Disney plans to narrow "Alice" DVD release window
LOS ANGELES (Reuters) - Walt Disney Co has asked theater operators to agree to a shorter time between the debut of its "Alice In Wonderland" film and the DVD release, as the company looks for new ways to ignite home video sales.
Disney's move comes as studios mull ideas for speeding their films to the home entertainment market to fight slumping DVD revenue.
But theater owners have opposed attempts to move up home video releases out of a concern that consumers might avoid the theater in favor of a short wait for the DVD.
Bob Chapek, president of distribution for Walt Disney Studios, said in a statement the company remains "committed to theatrical windows, with the need for exceptions to accommodate a shortened period on a case-by-case basis, such as with Disney's 'Alice in Wonderland.'"
"We feel that it's important for us to maintain a healthy business on the exhibition side and a healthy business on the home video side," Chapek said. "We think this is in the best interest of theater owners, because a healthy movie business is good for them and allows us to invest in high quality, innovative content."
Theater chains Regal Entertainment Group and AMC Entertainment Inc did not return calls seeking comment.
The 'window' is the time between when a movie ends its run in theaters and begins its release on DVD or television.
Plunging DVD sales have hit studios particularly hard because they get wider profit margins from DVDs than from theatrical runs, where they split proceeds with exhibitors.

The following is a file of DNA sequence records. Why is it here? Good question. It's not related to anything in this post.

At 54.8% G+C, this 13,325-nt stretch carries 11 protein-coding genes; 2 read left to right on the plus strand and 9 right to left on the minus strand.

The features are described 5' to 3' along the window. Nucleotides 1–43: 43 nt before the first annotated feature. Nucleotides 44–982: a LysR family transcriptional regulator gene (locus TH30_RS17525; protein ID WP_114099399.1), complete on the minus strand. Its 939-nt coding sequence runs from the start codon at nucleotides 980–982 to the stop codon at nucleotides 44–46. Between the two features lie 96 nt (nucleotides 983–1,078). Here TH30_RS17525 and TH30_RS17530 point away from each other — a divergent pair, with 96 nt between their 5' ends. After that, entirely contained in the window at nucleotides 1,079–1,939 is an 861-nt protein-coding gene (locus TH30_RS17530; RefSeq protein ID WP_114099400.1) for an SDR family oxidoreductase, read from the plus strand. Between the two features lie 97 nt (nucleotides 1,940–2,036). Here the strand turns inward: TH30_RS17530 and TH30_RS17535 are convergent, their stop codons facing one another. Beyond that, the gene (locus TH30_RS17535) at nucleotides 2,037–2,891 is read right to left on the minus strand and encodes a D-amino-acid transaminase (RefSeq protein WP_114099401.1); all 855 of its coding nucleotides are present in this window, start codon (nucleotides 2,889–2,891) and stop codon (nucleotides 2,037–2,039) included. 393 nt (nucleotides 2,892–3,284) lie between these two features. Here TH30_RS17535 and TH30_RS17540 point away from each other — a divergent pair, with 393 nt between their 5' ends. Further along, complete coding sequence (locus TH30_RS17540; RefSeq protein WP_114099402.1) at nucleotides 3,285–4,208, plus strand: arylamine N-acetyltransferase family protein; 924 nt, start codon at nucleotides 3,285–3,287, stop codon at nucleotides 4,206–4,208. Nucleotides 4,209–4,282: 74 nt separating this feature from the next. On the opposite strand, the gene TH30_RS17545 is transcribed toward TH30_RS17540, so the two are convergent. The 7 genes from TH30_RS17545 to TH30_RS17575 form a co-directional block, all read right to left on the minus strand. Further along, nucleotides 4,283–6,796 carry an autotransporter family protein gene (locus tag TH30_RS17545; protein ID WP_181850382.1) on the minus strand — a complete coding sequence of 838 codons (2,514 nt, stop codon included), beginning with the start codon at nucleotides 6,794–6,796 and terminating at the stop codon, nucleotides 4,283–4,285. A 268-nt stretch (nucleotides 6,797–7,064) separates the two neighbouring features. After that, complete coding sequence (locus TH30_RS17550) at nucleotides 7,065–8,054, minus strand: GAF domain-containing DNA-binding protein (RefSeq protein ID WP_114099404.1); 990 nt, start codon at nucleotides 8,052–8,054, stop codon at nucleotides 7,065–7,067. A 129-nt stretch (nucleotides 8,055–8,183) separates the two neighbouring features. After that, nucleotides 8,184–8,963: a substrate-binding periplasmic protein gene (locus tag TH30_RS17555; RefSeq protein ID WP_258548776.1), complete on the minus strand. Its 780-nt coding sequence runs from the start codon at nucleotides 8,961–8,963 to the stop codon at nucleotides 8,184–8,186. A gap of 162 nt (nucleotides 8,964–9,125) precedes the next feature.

17 GOING ON 13
"Alice" comes out on March 5, which means that, under the typical 17-week window, the DVD would hit retail in the middle of the summer, a traditionally slow period for DVD sales.
Disney CEO Bob Iger told CNBC on Wednesday that Disney has proposed a shortening of the window for "Alice" so it can put the video out roughly 13 weeks after the movie is released.
"That gives us the ability to put the video out before the doldrums of the summer and to put it out when the movie is very fresh in consumers' minds,'" he told CNBC.
In years past, movie studios hesitated to move up the home video release of movies, out of a fear that national theater chains would retaliate by refusing to show those films.
But Hollywood insiders say Disney enjoys the power to shake up theatrical distribution because its films generate solid box office results, and theater owners are eagerly awaiting its "Toy Story 3" later this year.
"(Disney has) leverage, and there's no reason why they should refuse to use it," said analyst Hal Vogel of Vogel Capital Management. "It's inevitable anyhow...if they don't do this, somebody else will."
U.S. theater box office receipts in 2009 boomed to $9.9 billion, but DVD and Blu-ray sales fell to $8.7 billion, marking the first time since 2002 that box office passed DVD.
"The DVD market has gotten slammed, even as theatrical has held up really well, so (Disney is) trying to rejigger the components to maintain some balance," said Matthew Harrigan, analyst with Wunderlich Securities.
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